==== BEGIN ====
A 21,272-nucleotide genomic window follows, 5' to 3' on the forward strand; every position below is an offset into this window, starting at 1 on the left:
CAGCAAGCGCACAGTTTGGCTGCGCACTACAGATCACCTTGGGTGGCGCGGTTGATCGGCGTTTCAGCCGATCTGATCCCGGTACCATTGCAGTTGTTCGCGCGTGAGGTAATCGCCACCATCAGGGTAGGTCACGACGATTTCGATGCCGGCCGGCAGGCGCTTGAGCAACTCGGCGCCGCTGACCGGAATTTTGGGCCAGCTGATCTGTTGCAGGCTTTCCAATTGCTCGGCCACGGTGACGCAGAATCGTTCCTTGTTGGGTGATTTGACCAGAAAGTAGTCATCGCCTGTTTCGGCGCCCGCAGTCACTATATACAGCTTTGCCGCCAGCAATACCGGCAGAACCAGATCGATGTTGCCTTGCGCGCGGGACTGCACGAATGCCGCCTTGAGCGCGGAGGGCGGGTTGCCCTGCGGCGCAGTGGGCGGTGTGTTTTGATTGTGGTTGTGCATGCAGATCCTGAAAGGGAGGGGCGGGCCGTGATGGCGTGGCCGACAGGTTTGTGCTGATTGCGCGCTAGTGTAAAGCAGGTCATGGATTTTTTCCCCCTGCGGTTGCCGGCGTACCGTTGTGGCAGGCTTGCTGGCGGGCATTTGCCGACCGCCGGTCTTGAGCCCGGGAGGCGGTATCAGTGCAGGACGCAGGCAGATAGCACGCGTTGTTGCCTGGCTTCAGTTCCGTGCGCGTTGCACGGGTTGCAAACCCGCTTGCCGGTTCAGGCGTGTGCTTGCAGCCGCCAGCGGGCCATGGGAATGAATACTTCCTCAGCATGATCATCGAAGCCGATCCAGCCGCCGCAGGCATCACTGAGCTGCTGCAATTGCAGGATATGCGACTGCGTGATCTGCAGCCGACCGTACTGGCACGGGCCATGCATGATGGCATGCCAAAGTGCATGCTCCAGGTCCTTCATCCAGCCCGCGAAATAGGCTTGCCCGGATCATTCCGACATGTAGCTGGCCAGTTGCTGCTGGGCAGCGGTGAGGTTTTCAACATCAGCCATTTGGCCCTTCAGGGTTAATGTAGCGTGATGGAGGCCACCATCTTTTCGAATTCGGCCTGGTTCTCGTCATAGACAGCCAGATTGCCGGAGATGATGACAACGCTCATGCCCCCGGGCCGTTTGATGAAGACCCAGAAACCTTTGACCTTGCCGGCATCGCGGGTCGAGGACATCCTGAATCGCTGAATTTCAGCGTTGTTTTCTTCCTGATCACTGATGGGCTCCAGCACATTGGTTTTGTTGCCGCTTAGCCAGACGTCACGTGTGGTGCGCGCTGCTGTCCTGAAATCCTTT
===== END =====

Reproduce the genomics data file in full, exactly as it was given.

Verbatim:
A 21,272-nucleotide genomic window follows, 5' to 3' on the forward strand; every position below is an offset into this window, starting at 1 on the left:
CAGCAAGCGCACAGTTTGGCTGCGCACTACAGATCACCTTGGGTGGCGCGGTTGATCGGCGTTTCAGCCGATCTGATCCCGGTACCATTGCAGTTGTTCGCGCGTGAGGTAATCGCCACCATCAGGGTAGGTCACGACGATTTCGATGCCGGCCGGCAGGCGCTTGAGCAACTCGGCGCCGCTGACCGGAATTTTGGGCCAGCTGATCTGTTGCAGGCTTTCCAATTGCTCGGCCACGGTGACGCAGAATCGTTCCTTGTTGGGTGATTTGACCAGAAAGTAGTCATCGCCTGTTTCGGCGCCCGCAGTCACTATATACAGCTTTGCCGCCAGCAATACCGGCAGAACCAGATCGATGTTGCCTTGCGCGCGGGACTGCACGAATGCCGCCTTGAGCGCGGAGGGCGGGTTGCCCTGCGGCGCAGTGGGCGGTGTGTTTTGATTGTGGTTGTGCATGCAGATCCTGAAAGGGAGGGGCGGGCCGTGATGGCGTGGCCGACAGGTTTGTGCTGATTGCGCGCTAGTGTAAAGCAGGTCATGGATTTTTTCCCCCTGCGGTTGCCGGCGTACCGTTGTGGCAGGCTTGCTGGCGGGCATTTGCCGACCGCCGGTCTTGAGCCCGGGAGGCGGTATCAGTGCAGGACGCAGGCAGATAGCACGCGTTGTTGCCTGGCTTCAGTTCCGTGCGCGTTGCACGGGTTGCAAACCCGCTTGCCGGTTCAGGCGTGTGCTTGCAGCCGCCAGCGGGCCATGGGAATGAATACTTCCTCAGCATGATCATCGAAGCCGATCCAGCCGCCGCAGGCATCACTGAGCTGCTGCAATTGCAGGATATGCGACTGCGTGATCTGCAGCCGACCGTACTGGCACGGGCCATGCATGATGGCATGCCAAAGTGCATGCTCCAGGTCCTTCATCCAGCCCGCGAAATAGGCTTGCCCGGATCATTCCGACATGTAGCTGGCCAGTTGCTGCTGGGCAGCGGTGAGGTTTTCAACATCAGCCATTTGGCCCTTCAGGGTTAATGTAGCGTGATGGAGGCCACCATCTTTTCGAATTCGGCCTGGTTCTCGTCATAGACAGCCAGATTGCCGGAGATGATGACAACGCTCATGCCCCCGGGCCGTTTGATGAAGACCCAGAAACCTTTGACCTTGCCGGCATCGCGGGTCGAGGACATCCTGAATCGCTGAATTTCAGCGTTGTTTTCTTCCTGATCACTGATGGGCTCCAGCACATTGGTTTTGTTGCCGCTTAGCCAGACGTCACGTGTGGTGCGCGCTGCTGTCCTGAAATCCTTT